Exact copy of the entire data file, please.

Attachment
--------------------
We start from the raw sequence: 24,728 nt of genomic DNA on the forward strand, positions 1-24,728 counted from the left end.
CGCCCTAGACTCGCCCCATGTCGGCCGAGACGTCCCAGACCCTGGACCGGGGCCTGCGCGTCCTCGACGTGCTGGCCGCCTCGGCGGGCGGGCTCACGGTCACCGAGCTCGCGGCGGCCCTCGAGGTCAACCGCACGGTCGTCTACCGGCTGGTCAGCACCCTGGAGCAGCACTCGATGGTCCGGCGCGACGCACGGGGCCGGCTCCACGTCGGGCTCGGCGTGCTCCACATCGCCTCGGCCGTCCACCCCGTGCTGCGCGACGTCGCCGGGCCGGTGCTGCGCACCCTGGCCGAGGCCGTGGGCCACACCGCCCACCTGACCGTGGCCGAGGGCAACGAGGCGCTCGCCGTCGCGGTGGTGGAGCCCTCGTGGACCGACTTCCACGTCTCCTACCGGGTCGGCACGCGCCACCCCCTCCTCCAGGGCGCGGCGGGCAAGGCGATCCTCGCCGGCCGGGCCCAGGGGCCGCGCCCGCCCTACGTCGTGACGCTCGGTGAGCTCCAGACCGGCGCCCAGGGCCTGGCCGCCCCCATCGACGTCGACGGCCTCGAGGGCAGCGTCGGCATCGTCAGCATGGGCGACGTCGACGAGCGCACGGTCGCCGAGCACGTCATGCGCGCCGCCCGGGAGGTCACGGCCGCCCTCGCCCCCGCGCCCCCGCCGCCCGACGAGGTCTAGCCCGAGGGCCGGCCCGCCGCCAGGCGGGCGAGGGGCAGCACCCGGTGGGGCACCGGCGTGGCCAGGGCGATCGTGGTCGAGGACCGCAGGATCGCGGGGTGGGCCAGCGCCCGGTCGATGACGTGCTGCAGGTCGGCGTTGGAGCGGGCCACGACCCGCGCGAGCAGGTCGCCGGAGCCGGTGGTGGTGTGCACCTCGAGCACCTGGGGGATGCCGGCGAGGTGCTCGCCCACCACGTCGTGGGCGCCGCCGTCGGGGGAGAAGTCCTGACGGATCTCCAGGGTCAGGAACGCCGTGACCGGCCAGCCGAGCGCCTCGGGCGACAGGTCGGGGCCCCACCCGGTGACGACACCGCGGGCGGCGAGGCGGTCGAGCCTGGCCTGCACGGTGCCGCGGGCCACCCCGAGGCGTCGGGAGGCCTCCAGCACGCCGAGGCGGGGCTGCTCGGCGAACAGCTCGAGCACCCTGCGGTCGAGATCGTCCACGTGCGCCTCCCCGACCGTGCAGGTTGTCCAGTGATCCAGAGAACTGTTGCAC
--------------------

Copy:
We start from the raw sequence: 24,728 nt of genomic DNA on the forward strand, positions 1-24,728 counted from the left end.
CGCCCTAGACTCGCCCCATGTCGGCCGAGACGTCCCAGACCCTGGACCGGGGCCTGCGCGTCCTCGACGTGCTGGCCGCCTCGGCGGGCGGGCTCACGGTCACCGAGCTCGCGGCGGCCCTCGAGGTCAACCGCACGGTCGTCTACCGGCTGGTCAGCACCCTGGAGCAGCACTCGATGGTCCGGCGCGACGCACGGGGCCGGCTCCACGTCGGGCTCGGCGTGCTCCACATCGCCTCGGCCGTCCACCCCGTGCTGCGCGACGTCGCCGGGCCGGTGCTGCGCACCCTGGCCGAGGCCGTGGGCCACACCGCCCACCTGACCGTGGCCGAGGGCAACGAGGCGCTCGCCGTCGCGGTGGTGGAGCCCTCGTGGACCGACTTCCACGTCTCCTACCGGGTCGGCACGCGCCACCCCCTCCTCCAGGGCGCGGCGGGCAAGGCGATCCTCGCCGGCCGGGCCCAGGGGCCGCGCCCGCCCTACGTCGTGACGCTCGGTGAGCTCCAGACCGGCGCCCAGGGCCTGGCCGCCCCCATCGACGTCGACGGCCTCGAGGGCAGCGTCGGCATCGTCAGCATGGGCGACGTCGACGAGCGCACGGTCGCCGAGCACGTCATGCGCGCCGCCCGGGAGGTCACGGCCGCCCTCGCCCCCGCGCCCCCGCCGCCCGACGAGGTCTAGCCCGAGGGCCGGCCCGCCGCCAGGCGGGCGAGGGGCAGCACCCGGTGGGGCACCGGCGTGGCCAGGGCGATCGTGGTCGAGGACCGCAGGATCGCGGGGTGGGCCAGCGCCCGGTCGATGACGTGCTGCAGGTCGGCGTTGGAGCGGGCCACGACCCGCGCGAGCAGGTCGCCGGAGCCGGTGGTGGTGTGCACCTCGAGCACCTGGGGGATGCCGGCGAGGTGCTCGCCCACCACGTCGTGGGCGCCGCCGTCGGGGGAGAAGTCCTGACGGATCTCCAGGGTCAGGAACGCCGTGACCGGCCAGCCGAGCGCCTCGGGCGACAGGTCGGGGCCCCACCCGGTGACGACACCGCGGGCGGCGAGGCGGTCGAGCCTGGCCTGCACGGTGCCGCGGGCCACCCCGAGGCGTCGGGAGGCCTCCAGCACGCCGAGGCGGGGCTGCTCGGCGAACAGCTCGAGCACCCTGCGGTCGAGATCGTCCACGTGCGCCTCCCCGACCGTGCAGGTTGTCCAGTGATCCAGAGAACTGTTGCAC